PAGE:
[0, 1) is the only TD forward invariant set. Hence, TD admits a
unique ergodic invariant measure equivalent to Lebesgue measure on
[0, 1). Furthermore, it is ﬁnite if and only if D doesn’t contain 1, and
σ-ﬁnite inﬁnite if 1 ∈ D.

The Flipped Continued Fraction
Karma Dajani Joint work with C. Kraaikamp and V. Masarotto ()                     April 3, 2010   44 / 51
Some examples

∞          1    1
Suppose D =              i=0     ni +1 , ni    , where (ni )i≥0 is a sequence of positive
integers.
[0, 1) is the only TD forward invariant set. Hence, TD admits a
unique ergodic invariant measure equivalent to Lebesgue measure on
[0, 1). Furthermore, it is ﬁnite if and only if D doesn’t contain 1, and
σ-ﬁnite inﬁnite if 1 ∈ D.

The Flipped Continued Fraction
Karma Dajani Joint work with C. Kraaikamp and V. Masarotto ()                     April 3, 2010   44 / 51
Some examples
∞                                            1     1
Let α ∈ (0, 1), and suppose D =                                    n=1                                         n+1 , n+α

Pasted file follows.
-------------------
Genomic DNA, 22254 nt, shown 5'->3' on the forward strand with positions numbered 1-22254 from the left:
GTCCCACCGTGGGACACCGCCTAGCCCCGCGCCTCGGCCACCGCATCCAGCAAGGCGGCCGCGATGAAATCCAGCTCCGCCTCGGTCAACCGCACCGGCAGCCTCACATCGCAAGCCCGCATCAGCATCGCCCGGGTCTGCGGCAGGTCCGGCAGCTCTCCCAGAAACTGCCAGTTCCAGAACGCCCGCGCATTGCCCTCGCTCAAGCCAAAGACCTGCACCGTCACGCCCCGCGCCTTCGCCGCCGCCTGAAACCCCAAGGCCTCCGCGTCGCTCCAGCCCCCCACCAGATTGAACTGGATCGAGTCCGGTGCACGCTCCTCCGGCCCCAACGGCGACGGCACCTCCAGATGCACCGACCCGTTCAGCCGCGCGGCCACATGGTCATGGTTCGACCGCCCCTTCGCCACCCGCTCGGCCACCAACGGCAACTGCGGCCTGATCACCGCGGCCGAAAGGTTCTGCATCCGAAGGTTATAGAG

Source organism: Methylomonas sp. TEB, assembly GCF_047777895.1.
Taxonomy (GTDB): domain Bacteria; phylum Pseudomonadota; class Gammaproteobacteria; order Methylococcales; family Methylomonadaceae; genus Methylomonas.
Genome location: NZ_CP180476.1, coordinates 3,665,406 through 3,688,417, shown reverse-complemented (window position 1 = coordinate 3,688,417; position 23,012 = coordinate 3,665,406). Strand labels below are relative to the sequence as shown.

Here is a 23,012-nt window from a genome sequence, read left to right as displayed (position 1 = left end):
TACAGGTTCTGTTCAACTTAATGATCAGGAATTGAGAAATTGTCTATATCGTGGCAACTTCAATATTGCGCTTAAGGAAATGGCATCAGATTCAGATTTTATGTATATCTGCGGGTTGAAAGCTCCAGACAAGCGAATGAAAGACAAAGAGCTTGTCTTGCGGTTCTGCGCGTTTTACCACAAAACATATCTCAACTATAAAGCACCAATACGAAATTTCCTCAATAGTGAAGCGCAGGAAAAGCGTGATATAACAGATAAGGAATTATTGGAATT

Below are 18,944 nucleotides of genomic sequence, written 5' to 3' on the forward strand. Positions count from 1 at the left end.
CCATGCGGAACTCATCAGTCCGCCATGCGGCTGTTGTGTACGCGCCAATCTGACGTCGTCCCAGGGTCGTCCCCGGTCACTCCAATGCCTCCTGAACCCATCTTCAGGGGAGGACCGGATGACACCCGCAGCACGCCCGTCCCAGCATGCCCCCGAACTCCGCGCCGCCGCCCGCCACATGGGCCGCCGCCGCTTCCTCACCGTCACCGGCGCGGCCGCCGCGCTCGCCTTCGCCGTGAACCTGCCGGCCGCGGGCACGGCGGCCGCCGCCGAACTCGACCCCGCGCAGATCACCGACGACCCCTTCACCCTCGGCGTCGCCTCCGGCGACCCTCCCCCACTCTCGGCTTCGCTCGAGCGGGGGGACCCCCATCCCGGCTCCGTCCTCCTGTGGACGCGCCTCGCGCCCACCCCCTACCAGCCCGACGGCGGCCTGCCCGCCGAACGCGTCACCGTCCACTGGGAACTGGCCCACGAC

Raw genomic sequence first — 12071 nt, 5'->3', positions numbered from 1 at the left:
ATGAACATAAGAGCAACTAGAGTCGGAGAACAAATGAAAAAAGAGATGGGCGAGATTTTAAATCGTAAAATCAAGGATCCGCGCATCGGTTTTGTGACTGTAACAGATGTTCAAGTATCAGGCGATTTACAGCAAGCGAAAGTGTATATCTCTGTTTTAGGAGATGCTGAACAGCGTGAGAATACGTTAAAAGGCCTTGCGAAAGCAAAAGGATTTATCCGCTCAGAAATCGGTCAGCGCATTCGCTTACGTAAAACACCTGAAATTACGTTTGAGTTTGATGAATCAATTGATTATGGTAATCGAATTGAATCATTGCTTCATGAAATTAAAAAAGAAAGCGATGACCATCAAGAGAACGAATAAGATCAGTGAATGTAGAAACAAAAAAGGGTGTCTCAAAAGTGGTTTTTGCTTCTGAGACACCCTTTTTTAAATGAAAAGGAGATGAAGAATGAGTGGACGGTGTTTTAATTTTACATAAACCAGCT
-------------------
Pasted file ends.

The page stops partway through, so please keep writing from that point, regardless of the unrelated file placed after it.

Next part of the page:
1

α         .
.
.           .
.
.                                    ...
.
.           .
..                                     ...
.
.
.            .
.                                       ...
.
.           ..
.                                        ...
.
.
.            .
.
.                                          ...
.
.             .
.
.                                           ...
..
.            ..                                            ...
.
.             .
.
.
.
.
.             ..
..                                            ...
.
.              .
.                                              ...
.
.
.              ...                                              ...
.